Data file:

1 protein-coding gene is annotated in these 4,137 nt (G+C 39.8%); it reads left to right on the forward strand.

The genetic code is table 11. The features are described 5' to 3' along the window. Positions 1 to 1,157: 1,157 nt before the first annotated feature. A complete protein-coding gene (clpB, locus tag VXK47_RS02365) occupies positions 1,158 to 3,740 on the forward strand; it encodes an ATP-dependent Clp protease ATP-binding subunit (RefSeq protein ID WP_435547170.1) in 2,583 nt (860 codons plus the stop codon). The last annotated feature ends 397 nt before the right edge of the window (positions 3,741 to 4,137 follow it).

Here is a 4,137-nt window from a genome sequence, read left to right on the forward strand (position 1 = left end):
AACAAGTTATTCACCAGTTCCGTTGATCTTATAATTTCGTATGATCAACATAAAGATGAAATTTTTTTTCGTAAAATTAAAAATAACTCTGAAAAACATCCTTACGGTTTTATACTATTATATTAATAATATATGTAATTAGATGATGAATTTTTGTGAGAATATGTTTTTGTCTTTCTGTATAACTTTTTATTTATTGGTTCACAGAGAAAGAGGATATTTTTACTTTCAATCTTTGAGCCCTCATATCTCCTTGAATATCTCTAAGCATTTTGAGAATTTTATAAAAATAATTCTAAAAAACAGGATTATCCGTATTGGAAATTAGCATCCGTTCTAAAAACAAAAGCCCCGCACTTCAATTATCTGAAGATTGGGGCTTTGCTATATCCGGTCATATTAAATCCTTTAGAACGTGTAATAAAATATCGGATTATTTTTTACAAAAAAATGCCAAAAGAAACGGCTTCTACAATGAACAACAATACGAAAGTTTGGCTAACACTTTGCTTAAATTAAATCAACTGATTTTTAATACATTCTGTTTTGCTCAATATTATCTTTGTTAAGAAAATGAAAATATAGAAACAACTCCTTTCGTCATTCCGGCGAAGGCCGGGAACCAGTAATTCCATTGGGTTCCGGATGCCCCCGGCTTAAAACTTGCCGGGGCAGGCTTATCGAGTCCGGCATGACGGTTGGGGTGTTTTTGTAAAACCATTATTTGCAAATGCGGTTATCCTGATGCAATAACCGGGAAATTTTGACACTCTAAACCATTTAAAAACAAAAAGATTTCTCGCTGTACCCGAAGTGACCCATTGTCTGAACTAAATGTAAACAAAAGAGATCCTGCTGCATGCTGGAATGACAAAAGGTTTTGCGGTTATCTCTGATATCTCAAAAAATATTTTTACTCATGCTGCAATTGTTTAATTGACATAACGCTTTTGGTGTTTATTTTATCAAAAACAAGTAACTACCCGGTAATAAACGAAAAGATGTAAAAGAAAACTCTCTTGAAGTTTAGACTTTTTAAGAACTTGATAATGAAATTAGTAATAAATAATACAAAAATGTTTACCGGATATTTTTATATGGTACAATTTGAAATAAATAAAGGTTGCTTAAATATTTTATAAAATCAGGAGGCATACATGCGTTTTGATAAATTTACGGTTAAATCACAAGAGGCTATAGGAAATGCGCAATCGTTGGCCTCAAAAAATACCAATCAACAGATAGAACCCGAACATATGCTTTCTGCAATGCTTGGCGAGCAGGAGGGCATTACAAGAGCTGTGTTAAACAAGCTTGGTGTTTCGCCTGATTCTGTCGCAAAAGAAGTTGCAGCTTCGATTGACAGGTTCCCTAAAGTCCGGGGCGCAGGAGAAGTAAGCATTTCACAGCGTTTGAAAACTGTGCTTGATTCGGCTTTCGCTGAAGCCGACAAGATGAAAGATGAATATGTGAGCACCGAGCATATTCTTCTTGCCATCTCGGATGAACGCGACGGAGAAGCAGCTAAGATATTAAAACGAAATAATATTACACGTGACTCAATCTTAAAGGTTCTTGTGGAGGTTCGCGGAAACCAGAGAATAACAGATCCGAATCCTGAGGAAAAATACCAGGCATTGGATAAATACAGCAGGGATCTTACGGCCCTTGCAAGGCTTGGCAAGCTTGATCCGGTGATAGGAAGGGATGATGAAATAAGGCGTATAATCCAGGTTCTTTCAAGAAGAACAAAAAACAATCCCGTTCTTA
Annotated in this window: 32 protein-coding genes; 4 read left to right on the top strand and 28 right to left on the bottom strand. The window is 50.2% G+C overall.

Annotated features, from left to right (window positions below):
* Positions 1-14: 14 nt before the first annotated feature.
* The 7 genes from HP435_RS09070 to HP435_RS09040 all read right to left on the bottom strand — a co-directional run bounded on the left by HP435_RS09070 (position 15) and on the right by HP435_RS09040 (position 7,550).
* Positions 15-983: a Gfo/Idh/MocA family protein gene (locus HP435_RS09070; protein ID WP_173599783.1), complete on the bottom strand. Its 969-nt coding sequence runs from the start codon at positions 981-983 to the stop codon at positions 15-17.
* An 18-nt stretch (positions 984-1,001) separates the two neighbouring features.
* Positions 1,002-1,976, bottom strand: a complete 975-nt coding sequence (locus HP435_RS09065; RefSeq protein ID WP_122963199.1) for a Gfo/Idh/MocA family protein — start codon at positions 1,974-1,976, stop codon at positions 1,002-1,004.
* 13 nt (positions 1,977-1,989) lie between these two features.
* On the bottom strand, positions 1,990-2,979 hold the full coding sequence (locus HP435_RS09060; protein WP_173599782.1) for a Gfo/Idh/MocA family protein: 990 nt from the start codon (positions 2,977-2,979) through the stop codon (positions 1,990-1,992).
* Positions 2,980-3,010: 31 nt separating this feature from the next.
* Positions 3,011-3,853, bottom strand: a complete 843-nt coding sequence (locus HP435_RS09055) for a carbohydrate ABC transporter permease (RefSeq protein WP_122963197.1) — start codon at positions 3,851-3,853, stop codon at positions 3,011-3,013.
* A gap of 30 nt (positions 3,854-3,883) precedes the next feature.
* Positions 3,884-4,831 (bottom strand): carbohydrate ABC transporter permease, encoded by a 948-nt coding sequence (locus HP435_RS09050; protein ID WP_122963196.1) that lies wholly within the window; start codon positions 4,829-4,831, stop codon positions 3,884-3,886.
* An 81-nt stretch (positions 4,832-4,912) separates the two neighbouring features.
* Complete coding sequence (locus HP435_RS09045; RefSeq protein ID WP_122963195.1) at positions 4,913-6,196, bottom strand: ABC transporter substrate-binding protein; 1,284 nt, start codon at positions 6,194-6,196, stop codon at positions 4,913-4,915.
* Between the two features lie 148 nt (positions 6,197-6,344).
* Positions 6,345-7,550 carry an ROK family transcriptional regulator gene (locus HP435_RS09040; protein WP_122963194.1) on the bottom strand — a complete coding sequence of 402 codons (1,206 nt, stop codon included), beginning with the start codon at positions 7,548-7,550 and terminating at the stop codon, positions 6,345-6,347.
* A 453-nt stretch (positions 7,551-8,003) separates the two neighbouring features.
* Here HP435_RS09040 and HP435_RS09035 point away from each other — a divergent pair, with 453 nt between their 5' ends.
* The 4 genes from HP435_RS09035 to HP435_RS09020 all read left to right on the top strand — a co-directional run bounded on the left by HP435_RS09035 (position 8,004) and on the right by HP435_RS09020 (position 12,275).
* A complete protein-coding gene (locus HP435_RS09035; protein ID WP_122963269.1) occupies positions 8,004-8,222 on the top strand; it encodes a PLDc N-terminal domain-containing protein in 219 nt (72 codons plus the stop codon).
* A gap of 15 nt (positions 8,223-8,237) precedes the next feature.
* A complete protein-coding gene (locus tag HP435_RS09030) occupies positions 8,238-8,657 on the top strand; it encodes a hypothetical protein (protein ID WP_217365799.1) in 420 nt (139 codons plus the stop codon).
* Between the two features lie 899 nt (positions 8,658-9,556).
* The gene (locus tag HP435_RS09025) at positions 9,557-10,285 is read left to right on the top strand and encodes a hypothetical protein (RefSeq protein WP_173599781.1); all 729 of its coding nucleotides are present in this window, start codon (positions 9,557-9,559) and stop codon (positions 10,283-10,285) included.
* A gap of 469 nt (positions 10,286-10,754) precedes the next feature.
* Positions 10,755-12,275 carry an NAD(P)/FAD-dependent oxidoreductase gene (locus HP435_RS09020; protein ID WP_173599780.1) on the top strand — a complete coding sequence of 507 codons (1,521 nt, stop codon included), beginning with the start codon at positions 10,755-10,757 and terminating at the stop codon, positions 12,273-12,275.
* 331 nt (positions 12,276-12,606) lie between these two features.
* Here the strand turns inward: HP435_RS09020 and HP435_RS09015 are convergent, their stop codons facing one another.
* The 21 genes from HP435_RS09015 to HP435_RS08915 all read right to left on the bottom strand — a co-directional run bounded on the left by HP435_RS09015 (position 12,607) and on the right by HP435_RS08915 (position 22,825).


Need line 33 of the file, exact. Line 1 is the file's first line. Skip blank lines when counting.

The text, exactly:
* Here the strand turns inward: HP435_RS09020 and HP435_RS09015 are convergent, their stop codons facing one another.